Six Dutch men have been arrested after a Franco-Dutch police operation to crack the EncroChat encrypted text app led authorities to seven shipping containers outfitted as grisly torture chambers and cells near the Belgian border.
Police arrested six men after snooping on their alleged plans to kidnap and take hostage fellow criminals, discussed in detail over EncroChat for months, Dutch authorities revealed on Tuesday. The kidnappers were apparently quite meticulous in their planning, with several “teams” preparing to snatch up their victims and one “observation team.” The authorities conducted their raid on June 22, swooping in right as it seemed the men were ready to strike – through their assumed victims had been tipped off by police and gone into hiding.
The men have been detained on suspicion of preparing for kidnapping, hostage taking, serious abuse and extortion, and participation in a criminal enterprise. Two of the suspects also face weapons charges. They have been ordered held for 90 days by the Amsterdam court.
Following the criminals’ digital trail led to the discovery of the horrific containers in Wouwse Plantage, which included six detention cells and one torture chamber outfitted with a dentists’ chair complete with restraints.
The detention cells were soundproofed, with handcuffs attached to the floors and ceilings, and torture tools like scalpels, saws, and pruning shears were found onsite.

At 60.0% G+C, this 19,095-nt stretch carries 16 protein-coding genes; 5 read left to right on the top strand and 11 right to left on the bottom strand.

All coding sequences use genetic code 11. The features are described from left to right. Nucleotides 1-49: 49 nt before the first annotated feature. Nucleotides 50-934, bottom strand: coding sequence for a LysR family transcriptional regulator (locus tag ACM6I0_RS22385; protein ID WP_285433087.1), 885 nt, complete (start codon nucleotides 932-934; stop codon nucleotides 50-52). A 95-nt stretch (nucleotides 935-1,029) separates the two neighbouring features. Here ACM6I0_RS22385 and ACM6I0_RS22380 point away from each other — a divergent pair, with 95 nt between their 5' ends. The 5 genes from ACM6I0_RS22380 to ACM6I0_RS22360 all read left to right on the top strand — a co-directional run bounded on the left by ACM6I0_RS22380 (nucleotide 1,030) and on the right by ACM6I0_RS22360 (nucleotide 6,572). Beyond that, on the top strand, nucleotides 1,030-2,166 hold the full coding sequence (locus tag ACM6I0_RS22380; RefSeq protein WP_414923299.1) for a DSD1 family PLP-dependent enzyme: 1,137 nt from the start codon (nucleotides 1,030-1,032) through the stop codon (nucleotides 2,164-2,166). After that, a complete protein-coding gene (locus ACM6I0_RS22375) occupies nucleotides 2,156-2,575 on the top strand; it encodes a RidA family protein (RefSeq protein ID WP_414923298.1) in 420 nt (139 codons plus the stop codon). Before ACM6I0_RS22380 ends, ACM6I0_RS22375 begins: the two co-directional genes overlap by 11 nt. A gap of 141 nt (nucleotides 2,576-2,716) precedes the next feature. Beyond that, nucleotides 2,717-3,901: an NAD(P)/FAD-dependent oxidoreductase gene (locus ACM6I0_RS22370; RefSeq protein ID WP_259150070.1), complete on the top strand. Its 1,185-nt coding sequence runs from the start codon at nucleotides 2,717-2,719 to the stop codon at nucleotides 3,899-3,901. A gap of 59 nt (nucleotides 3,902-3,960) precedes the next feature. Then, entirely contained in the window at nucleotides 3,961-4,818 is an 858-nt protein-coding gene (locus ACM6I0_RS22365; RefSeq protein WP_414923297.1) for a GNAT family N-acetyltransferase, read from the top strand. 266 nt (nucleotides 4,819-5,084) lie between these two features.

Heat-insulating foil covered the walls. A warehouse onsite concealed several stolen delivery vans and fast getaway cars.
Video of the police raid shows the heavily-armed team blasting open the warehouse door and finding the disturbing setup after breaking down other doors inside.
Another shed used by the group in Rotterdam contained over two dozen weapons, as well as police clothing, bulletproof vests, and other police accoutrements like flashing lights. Some 24 kilograms of MDMA was also found onsite. The selection of goods suggested the men intended to kidnap at least some of their victims by setting up roadblocks and pretending to be cops.
Some 800 arrests have been made across Europe since the decryption of EncroChat, which had 60,000 subscribers and was based in France, promising “worry-free secure communications” to its users.
According to the UK’s National Crime Agency, however, it was a “criminal marketplace” used by gangs around the world for money laundering, selling drugs and other illicit merchandise, and plotting against rival gangs. The raids based on information from EncroChat have led to over 27 tons of drugs seized in the UK and Netherlands.